The limitation of liability can be a reason for selecting the legal entity (corporate enterprises) as the legal form. However setting up a legal entity is normally more complex than in the case of partnership companies.
Legal entities are able to exercise rights and are subject to obligations. The notarisation of the company agreement, commercial bookkeeping and accounting as well as a minimum capital are obligatory.
Legal entities governed by private law are for example:
Limited Liability Company (GmbH)
The limited liability company (GmbH) is very popular, also for small businesses, particularly with regard to the limitation of liability.
Please take note of the following issues:
- The specified minimum capital requirements are 25,000 euros. They can also be in the form of assets in kind.
- The work involved for bookkeeping and documentation is greater than for a partnership.
- The founders are not liable with their personal assets.
- The following persons could become managing directors:
- a partner
- several partners
- third parties, who are employed by the company
- The GmbH agreement controls
- who is the managing director and what authorities this person has,
- the payment of capital and
- the allocation of profits.
- Any changes in the management have to be registered in the Commercial Register.
- Shares in the business can only be sold through a notary.
Tip: Detailed information on limited liability companies and how to set them up (Informationen zur GmbH und deren Gründung) can be found for example on the website of the Stuttgart Chamber of Commerce and Industry.
Business Company (Unternehmergesellschaft – UG)
A business company, the so-called "Mini-GmbH", is appropriate as the legal form if you
- would like to limit your liability and
- can mange with little capital (small companies or service providers).
You can set up the UG with an initial investment starting from one euro. However, please note that the share capital is based on the capital requirements of the business for the intended business activities. Furthermore, reserves amounting to 25 percent of the profits have to be built up until you have raised the minimum share capital of 25,000 euros (as for the GmbH). This should facilitate the start as a "proper" GmbH. You must register the company under the description "Unternehmergesellschaft (haftungsbeschränkt)" or "UG (haftungsbeschränkt)".
If you want to set up a so-called business company, you have to comply with special requirements when registering: The company can only be registered once the total share capital has been paid in. Assets in kind are not possible for a UG.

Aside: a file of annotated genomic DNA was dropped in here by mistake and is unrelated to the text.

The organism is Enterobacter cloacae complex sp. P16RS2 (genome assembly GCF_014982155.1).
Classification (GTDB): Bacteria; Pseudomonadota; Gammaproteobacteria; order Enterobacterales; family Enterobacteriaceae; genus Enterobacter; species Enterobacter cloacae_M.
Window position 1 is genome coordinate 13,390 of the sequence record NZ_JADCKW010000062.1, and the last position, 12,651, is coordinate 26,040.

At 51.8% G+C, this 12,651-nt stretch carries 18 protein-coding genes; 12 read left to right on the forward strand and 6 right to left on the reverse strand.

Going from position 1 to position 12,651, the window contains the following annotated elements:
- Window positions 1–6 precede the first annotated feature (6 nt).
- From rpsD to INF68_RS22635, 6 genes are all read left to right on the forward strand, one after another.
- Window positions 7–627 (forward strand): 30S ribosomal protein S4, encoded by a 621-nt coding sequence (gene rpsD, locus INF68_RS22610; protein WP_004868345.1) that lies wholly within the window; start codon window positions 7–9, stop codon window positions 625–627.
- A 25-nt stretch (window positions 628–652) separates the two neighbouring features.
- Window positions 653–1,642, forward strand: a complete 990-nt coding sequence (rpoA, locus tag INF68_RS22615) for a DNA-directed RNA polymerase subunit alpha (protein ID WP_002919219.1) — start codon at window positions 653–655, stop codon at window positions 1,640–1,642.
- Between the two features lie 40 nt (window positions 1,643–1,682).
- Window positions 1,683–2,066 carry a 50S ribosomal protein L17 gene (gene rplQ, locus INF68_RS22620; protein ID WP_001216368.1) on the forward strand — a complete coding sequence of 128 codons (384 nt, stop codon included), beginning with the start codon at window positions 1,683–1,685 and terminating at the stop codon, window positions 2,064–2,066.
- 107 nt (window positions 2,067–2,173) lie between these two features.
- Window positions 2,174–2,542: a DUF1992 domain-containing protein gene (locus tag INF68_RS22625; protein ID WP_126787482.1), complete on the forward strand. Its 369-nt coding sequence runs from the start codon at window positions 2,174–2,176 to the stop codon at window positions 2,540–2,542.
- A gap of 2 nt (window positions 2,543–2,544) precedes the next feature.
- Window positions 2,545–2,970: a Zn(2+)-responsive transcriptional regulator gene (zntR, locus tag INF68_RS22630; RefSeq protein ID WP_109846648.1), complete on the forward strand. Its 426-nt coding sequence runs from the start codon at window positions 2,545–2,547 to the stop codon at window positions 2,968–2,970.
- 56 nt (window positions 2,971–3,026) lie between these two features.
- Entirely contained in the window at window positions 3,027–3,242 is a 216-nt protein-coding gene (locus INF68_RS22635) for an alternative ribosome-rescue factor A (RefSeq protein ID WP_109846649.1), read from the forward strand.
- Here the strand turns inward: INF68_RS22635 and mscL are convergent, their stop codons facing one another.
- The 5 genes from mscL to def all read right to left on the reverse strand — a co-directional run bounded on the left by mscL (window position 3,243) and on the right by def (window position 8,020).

Compared with a GmbH there are also differences with regard to the annual financial statement (setting up provisions) and to pending insolvency. Otherwise the same legal provisions apply as for a GmbH.
Tip: Detailed information on so-called business companies and how to set them up (Informationen zur UG und deren Gründung) can be found for example on the website of the Stuttgart Chamber of Commerce and Industry.
Public Limited Company (AG)
The great advantage of a public limited company (AG) compared with a GmbH is the simple participation of additional partners (shareholders) in the company.
On the other hand the requirements for an AG are greater: The minimum capital required to set up the company is 50,000 euros, the formal requirements are very strict. You have to appoint an Executive Board and a Supervisory Board. The Executive Board has to consist of at least one member (e.g. the sole shareholder), the Supervisory Board of at least three members.
Tip: Detailed information on public limited companies and how to set them up (Informationen zur AG und deren Gründung) can be found on the website of the Stuttgart Chamber of Commerce and Industry.
Registered Cooperative (e.G.)
A cooperative is a union of at least three members through joint business operations (e.g. Volks- und Raiffeisenbanks). The purpose of the cooperative is to promote the acquisition and business of members or cultural issues. The cooperative has an indeterminate number of members.
If the cooperative is registered in the Public Register of Cooperatives, it has legal capacity and is deemed to be a legal entity. The supplement "e.G." is added to the name.
The liability of the registered cooperative is generally limited to the assets of the cooperative. The cooperative members are not personally liable. However, the law on cooperatives (Genossenschaftsgesetz) stipulates that the cooperative members are obliged to make subsequent payments. The duty to make subsequent payments is the obligation to increase the existing cooperative capital proportionately or to be liable for any losses. You can however limit or completely exclude the obligation to make subsequent payments by the statutes of the cooperative.
Tip: Detailed information on registered cooperatives and how to set them up (Informationen zur e.G. und deren Gründung) can be found on the website of the Hochrhein-Bodensee Chamber of Commerce and Industry. The brochure "Potentials of Cooperatives for Female Founders" (Broschüre "Potenziale der Genossenschaften für Gründerinnen") published by the national agency of female business founders (bga) informs you about the benefits of cooperative forms of cooperation.
In cases of doubt or if you have any questions or problems, please contact the relevant authorities directly.